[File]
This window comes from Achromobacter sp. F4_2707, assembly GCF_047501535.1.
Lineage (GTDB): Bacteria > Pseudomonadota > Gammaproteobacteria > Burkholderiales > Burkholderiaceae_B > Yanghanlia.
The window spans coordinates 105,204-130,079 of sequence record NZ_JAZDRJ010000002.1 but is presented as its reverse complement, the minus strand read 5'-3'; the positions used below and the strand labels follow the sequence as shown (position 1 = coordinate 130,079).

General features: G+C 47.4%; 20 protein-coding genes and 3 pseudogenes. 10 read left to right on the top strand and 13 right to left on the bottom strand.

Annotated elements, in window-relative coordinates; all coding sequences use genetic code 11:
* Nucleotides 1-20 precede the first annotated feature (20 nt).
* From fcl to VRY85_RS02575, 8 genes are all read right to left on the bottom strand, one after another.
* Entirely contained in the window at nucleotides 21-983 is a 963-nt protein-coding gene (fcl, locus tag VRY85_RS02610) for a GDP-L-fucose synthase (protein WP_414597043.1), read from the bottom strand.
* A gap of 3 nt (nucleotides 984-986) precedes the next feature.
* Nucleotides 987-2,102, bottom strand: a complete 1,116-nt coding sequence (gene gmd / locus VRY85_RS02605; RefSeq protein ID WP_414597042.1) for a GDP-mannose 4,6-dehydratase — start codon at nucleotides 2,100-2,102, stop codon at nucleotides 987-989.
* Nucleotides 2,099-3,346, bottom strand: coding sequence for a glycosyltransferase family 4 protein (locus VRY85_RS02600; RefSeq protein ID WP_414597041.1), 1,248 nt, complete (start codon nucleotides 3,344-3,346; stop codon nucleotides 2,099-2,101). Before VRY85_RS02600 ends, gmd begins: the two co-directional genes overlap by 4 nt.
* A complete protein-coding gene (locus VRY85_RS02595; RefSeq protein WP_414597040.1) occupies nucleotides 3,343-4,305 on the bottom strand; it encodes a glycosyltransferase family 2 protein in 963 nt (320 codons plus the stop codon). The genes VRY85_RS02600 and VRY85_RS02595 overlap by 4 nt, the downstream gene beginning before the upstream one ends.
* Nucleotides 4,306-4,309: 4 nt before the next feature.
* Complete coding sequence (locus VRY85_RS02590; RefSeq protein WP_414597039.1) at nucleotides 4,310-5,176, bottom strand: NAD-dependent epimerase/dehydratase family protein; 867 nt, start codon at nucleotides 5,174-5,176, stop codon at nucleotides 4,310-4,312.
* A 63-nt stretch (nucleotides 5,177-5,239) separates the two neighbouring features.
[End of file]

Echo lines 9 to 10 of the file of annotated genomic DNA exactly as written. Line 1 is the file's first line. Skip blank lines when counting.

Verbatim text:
* A gap of 3 nt (nucleotides 984-986) precedes the next feature.
* Nucleotides 987-2,102, bottom strand: a complete 1,116-nt coding sequence (gene gmd / locus VRY85_RS02605; RefSeq protein ID WP_414597042.1) for a GDP-mannose 4,6-dehydratase — start codon at nucleotides 2,100-2,102, stop codon at nucleotides 987-989.